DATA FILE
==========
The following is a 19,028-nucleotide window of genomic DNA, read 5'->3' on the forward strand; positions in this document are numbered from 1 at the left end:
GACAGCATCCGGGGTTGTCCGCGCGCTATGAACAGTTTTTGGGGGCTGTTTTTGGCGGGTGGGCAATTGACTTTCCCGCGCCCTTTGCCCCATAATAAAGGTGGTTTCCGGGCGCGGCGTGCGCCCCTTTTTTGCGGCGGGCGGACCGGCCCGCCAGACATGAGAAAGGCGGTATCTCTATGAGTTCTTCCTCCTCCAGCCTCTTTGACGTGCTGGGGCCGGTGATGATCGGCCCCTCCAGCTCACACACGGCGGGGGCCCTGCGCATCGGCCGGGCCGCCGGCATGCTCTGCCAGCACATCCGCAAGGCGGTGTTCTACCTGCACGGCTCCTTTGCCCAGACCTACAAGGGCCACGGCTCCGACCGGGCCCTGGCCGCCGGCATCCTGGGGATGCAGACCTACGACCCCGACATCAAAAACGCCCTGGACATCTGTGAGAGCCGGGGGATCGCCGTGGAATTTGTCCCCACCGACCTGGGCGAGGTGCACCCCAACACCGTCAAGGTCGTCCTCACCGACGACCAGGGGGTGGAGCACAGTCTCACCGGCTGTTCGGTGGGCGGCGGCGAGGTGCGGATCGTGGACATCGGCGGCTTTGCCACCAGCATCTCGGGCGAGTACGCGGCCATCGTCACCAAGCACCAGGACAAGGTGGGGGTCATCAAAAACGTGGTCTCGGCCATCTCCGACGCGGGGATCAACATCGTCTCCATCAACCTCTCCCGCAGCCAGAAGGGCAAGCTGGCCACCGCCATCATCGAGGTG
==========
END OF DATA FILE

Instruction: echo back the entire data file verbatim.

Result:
The following is a 19,028-nucleotide window of genomic DNA, read 5'->3' on the forward strand; positions in this document are numbered from 1 at the left end:
GACAGCATCCGGGGTTGTCCGCGCGCTATGAACAGTTTTTGGGGGCTGTTTTTGGCGGGTGGGCAATTGACTTTCCCGCGCCCTTTGCCCCATAATAAAGGTGGTTTCCGGGCGCGGCGTGCGCCCCTTTTTTGCGGCGGGCGGACCGGCCCGCCAGACATGAGAAAGGCGGTATCTCTATGAGTTCTTCCTCCTCCAGCCTCTTTGACGTGCTGGGGCCGGTGATGATCGGCCCCTCCAGCTCACACACGGCGGGGGCCCTGCGCATCGGCCGGGCCGCCGGCATGCTCTGCCAGCACATCCGCAAGGCGGTGTTCTACCTGCACGGCTCCTTTGCCCAGACCTACAAGGGCCACGGCTCCGACCGGGCCCTGGCCGCCGGCATCCTGGGGATGCAGACCTACGACCCCGACATCAAAAACGCCCTGGACATCTGTGAGAGCCGGGGGATCGCCGTGGAATTTGTCCCCACCGACCTGGGCGAGGTGCACCCCAACACCGTCAAGGTCGTCCTCACCGACGACCAGGGGGTGGAGCACAGTCTCACCGGCTGTTCGGTGGGCGGCGGCGAGGTGCGGATCGTGGACATCGGCGGCTTTGCCACCAGCATCTCGGGCGAGTACGCGGCCATCGTCACCAAGCACCAGGACAAGGTGGGGGTCATCAAAAACGTGGTCTCGGCCATCTCCGACGCGGGGATCAACATCGTCTCCATCAACCTCTCCCGCAGCCAGAAGGGCAAGCTGGCCACCGCCATCATCGAGGTG